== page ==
Reissue of the Month: Red House Painters Box Set – Red House Painters
For Fans Of: Neil Young, Simon & Garfunkel, Nick Drake, Elliott Smith
Today, singer/songwriter Mark Kozelek is best known for his work as
Sun Kil Moon. Benji, his latest LP under this moniker, was one of 2014’s most acclaimed albums, and featured prominently in a number of year-end lists. In the wake of this widespread critical success, there’s plenty of reason to look back at the lifespan of Red House Painters, Kozelek’s first musical project.
This retrospective vinyl box set, simply titled Red House Painters, collects all four full-lengths Kozelek and company recorded for the 4AD label, including Down Colorful Hill (1992), two separate self-titled LPs (both from 1993), and Ocean Beach (1995); the 1994 EP Shock Me rounds out the set. While these releases were respected enough in their day to secure a sizeable cult following, the reductive, somewhat derogatory terms “slowcore” and “sadcore” were often thrust at Red House Painters. However, in the present tense, it’s easy to hear these albums for what they really are—intimate, literate records that filter introspective ‘70s folk influences through grunge-era angst and gauzy, hypnotic production. Like Sun Kil Moon, Red House Painters were less a traditional band than an outlet for Kozelek’s confessional epics, and the best moments here hold-up impressively as some of the most heart-piercing indie rock of the ‘90s (these sprawling works also offer an interesting contrast to the more pop-minded discography of Elliott Smith, another intensely personal Gen X troubadour).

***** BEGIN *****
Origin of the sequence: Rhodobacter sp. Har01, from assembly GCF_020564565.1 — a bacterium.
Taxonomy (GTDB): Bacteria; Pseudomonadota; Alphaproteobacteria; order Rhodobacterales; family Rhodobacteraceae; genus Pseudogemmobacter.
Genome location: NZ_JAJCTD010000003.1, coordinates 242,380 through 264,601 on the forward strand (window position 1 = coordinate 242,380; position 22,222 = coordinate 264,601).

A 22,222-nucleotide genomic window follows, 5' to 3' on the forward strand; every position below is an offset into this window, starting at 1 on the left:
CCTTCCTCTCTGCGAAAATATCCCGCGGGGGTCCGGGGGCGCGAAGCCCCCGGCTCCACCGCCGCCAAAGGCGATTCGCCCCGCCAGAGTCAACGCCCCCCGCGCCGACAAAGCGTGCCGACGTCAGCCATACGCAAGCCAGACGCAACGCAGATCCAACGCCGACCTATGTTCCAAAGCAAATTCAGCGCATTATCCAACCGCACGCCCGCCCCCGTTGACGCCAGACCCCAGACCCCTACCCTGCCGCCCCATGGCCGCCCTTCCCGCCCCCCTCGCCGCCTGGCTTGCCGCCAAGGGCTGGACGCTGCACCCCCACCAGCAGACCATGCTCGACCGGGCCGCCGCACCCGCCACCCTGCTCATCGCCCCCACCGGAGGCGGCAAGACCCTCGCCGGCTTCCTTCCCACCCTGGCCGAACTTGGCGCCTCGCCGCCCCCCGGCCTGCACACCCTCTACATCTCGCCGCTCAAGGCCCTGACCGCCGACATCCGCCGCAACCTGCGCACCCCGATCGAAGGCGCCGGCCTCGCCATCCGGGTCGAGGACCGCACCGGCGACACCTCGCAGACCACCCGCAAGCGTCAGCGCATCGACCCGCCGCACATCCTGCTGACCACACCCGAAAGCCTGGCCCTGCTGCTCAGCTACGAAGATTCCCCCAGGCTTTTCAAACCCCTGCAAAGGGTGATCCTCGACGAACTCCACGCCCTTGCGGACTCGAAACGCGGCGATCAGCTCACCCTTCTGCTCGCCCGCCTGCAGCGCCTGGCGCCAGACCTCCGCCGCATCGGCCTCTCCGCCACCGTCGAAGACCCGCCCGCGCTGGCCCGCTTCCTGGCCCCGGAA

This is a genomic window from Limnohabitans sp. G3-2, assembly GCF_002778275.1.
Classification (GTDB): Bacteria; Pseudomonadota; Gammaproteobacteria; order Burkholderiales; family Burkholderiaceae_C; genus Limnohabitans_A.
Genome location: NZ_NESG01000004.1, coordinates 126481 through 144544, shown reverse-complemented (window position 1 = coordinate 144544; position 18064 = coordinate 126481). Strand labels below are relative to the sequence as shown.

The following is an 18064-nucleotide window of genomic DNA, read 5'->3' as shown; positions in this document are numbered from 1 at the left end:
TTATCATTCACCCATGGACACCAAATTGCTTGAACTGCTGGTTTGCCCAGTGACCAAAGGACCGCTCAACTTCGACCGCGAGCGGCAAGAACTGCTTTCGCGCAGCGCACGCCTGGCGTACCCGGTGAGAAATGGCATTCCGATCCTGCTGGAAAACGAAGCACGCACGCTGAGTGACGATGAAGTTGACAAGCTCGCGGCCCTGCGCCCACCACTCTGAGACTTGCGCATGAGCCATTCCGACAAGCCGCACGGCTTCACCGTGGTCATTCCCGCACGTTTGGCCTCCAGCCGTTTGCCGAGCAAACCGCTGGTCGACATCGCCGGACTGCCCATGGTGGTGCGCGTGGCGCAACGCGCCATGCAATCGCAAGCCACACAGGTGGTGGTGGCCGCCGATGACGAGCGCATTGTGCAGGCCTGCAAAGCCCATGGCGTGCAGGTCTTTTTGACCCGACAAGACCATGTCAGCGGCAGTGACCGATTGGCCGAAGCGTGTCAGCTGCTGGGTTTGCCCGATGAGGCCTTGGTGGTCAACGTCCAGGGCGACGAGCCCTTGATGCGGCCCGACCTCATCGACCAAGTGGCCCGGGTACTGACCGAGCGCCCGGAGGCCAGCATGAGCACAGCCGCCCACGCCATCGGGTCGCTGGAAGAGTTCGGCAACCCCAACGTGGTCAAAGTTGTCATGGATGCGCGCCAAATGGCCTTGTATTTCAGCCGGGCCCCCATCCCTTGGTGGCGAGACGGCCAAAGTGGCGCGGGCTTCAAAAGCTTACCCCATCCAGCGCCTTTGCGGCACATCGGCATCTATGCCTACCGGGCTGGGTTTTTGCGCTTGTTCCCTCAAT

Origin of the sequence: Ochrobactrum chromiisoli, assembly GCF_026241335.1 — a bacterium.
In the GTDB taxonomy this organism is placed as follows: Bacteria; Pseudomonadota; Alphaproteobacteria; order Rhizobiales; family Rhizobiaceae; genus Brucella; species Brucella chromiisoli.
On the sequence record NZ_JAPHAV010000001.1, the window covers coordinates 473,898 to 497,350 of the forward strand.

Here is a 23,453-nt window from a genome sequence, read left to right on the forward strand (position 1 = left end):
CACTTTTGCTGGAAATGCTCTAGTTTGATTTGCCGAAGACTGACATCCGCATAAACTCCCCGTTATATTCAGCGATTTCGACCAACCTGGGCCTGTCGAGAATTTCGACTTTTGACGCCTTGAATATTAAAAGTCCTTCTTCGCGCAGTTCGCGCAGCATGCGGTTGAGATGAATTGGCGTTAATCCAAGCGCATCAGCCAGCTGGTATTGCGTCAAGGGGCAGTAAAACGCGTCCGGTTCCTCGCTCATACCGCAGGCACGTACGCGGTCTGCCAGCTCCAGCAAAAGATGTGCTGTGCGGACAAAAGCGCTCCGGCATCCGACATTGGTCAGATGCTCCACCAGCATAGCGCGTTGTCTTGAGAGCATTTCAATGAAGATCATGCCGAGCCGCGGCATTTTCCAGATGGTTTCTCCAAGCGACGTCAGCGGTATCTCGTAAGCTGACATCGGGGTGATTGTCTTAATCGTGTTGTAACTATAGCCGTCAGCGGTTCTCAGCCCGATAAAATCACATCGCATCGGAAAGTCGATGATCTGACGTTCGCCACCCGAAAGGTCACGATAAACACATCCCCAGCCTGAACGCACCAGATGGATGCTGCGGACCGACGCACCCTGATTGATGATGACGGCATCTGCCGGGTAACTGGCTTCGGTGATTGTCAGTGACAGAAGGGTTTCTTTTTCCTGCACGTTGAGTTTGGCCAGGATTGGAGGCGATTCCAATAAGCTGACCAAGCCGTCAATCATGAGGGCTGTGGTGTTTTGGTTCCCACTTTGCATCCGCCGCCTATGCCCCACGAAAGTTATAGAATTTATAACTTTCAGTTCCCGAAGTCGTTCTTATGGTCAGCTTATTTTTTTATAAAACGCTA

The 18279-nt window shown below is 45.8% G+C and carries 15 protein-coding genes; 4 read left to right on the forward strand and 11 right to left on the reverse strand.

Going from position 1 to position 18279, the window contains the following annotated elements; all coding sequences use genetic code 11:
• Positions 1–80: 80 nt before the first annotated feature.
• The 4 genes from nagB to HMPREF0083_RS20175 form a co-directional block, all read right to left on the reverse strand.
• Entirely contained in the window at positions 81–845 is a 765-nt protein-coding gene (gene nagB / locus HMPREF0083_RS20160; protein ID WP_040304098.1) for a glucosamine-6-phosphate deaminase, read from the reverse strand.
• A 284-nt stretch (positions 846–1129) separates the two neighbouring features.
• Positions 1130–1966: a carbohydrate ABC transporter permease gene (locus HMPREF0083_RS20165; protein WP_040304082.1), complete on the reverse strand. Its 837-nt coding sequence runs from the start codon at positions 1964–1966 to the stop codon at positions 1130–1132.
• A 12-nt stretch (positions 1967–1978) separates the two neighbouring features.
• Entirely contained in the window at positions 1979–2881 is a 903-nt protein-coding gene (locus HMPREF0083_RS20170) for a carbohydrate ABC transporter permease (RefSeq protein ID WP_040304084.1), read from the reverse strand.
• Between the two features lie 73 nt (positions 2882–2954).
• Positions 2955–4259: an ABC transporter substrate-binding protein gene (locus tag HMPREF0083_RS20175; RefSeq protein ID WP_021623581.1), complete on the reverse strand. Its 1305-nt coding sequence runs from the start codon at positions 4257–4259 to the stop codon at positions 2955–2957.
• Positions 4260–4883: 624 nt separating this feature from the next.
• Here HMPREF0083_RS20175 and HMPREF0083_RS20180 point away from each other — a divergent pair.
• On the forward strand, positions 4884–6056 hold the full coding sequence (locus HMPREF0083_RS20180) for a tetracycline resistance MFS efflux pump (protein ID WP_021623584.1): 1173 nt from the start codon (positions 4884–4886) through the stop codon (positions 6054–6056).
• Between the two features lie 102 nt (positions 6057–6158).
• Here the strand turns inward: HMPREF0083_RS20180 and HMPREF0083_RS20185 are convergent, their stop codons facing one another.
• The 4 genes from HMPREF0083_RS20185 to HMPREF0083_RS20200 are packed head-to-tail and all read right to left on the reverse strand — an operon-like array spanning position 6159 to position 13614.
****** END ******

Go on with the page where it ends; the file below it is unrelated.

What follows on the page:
As for the box set itself, initial plans called for an ultra-limited release (just 1500 copies on bronze vinyl), though 4AD later announced that standard black vinyl reissues of each individual record would be forthcoming.
The highlights: “Grace Cathedral Park” is sparklingly pretty folk rock bright enough to convert non-fans; the slow, snaking “Japanese to English” is a staggering tale of love lost in translation; “Katy Song” qualifies as a breakup classic and features one of Kozelek’s most memorable melodies; and the stirring “San Geronimo” offers a nostalgic, borderline-optimistic recollection of bygone summers.